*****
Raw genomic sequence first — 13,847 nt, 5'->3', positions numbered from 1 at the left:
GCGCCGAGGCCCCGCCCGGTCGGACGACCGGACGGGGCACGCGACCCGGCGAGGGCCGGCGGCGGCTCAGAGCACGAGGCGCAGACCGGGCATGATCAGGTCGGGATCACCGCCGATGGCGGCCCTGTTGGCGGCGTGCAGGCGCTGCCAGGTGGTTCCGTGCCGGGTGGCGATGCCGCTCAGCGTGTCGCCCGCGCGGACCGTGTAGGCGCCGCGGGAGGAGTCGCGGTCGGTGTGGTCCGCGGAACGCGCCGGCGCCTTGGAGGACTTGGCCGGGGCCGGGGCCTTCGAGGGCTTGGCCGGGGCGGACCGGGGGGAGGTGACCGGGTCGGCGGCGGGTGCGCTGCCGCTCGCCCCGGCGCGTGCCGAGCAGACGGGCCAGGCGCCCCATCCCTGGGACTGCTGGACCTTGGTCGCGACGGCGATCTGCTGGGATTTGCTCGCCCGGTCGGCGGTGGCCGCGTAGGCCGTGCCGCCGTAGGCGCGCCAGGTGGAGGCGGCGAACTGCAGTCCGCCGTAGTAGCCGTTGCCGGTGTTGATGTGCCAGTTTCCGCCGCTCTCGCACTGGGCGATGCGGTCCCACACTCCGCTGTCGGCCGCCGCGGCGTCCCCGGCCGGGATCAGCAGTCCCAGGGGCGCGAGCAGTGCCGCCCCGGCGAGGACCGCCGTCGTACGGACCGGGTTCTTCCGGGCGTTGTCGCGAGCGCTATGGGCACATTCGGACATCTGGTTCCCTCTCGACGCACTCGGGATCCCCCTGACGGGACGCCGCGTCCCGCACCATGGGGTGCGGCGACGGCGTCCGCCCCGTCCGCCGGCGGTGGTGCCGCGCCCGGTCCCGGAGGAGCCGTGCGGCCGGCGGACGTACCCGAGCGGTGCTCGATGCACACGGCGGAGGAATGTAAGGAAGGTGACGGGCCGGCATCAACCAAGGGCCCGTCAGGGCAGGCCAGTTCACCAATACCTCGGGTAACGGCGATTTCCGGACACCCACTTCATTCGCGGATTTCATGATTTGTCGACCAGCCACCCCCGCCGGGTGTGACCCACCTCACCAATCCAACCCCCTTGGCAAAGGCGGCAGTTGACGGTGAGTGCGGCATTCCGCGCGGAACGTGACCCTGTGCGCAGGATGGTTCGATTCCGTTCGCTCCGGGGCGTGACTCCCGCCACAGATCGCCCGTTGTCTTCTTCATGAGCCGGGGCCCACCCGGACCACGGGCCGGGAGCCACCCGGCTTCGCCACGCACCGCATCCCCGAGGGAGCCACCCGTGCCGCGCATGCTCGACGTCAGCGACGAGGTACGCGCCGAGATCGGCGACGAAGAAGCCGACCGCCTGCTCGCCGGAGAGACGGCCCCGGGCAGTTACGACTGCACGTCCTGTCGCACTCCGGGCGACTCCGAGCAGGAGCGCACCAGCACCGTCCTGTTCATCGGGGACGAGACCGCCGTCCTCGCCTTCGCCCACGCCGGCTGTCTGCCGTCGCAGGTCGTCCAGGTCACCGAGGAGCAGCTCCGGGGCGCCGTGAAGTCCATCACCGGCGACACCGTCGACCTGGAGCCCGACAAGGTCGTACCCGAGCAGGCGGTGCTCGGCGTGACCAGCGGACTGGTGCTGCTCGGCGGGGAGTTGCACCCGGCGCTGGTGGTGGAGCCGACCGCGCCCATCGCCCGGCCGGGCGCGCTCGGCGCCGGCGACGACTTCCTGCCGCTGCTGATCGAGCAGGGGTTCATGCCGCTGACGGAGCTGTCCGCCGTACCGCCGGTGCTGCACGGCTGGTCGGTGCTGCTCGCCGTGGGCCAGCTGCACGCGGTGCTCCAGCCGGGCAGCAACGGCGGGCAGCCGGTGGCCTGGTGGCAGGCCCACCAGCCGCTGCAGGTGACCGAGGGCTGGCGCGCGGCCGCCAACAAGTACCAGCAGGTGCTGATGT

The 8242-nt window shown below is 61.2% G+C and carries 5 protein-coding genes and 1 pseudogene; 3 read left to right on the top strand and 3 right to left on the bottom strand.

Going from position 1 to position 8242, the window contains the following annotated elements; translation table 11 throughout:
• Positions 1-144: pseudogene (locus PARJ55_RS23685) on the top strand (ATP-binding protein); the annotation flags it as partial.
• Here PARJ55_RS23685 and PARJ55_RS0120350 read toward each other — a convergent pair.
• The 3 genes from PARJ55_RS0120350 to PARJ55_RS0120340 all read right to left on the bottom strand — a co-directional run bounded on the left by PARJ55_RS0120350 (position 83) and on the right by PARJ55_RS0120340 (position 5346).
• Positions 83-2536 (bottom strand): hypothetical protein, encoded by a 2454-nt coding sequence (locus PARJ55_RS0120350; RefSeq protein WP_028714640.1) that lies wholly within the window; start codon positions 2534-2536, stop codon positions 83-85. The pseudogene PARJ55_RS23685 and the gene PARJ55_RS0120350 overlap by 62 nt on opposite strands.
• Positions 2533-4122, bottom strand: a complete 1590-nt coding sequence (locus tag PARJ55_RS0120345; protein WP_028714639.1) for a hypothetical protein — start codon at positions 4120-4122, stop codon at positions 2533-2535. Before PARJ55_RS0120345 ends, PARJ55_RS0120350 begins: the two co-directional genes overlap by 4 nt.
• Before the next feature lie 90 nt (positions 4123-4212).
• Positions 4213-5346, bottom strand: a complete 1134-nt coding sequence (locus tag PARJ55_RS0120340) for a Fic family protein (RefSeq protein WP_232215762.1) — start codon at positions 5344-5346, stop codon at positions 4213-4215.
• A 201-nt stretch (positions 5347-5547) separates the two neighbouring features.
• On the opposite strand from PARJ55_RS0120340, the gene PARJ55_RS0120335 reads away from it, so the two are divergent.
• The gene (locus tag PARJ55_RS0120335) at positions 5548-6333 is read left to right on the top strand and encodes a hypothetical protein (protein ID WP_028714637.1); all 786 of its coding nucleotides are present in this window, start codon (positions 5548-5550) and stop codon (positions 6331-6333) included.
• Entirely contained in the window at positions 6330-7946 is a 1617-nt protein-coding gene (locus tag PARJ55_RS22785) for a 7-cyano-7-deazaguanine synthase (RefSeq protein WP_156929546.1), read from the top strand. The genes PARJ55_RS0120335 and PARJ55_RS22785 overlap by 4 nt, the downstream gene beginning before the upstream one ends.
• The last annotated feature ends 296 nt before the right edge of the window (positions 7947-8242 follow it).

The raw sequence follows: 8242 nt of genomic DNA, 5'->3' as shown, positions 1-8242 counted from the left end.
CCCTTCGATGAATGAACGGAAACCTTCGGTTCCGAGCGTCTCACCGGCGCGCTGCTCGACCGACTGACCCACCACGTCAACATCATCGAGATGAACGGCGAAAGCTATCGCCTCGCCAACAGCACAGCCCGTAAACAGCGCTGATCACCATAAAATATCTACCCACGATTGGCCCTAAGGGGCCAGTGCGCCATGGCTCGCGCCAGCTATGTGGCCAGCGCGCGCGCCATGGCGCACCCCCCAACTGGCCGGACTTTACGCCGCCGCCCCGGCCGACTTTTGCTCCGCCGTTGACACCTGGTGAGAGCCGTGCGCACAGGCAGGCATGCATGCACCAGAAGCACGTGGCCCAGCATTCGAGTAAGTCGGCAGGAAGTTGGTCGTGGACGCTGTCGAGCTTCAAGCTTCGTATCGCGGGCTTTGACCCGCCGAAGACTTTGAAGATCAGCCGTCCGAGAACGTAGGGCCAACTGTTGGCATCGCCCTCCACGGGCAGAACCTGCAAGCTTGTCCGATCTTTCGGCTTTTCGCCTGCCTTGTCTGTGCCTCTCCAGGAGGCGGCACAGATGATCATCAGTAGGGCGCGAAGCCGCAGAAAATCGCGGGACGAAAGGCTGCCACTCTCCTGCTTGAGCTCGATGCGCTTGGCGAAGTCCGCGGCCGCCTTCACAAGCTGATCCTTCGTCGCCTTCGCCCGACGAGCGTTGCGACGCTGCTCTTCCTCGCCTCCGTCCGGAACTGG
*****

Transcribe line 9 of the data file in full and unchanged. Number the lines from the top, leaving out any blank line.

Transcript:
• Positions 2533-4122, bottom strand: a complete 1590-nt coding sequence (locus tag PARJ55_RS0120345; protein WP_028714639.1) for a hypothetical protein — start codon at positions 4120-4122, stop codon at positions 2533-2535. Before PARJ55_RS0120345 ends, PARJ55_RS0120350 begins: the two co-directional genes overlap by 4 nt.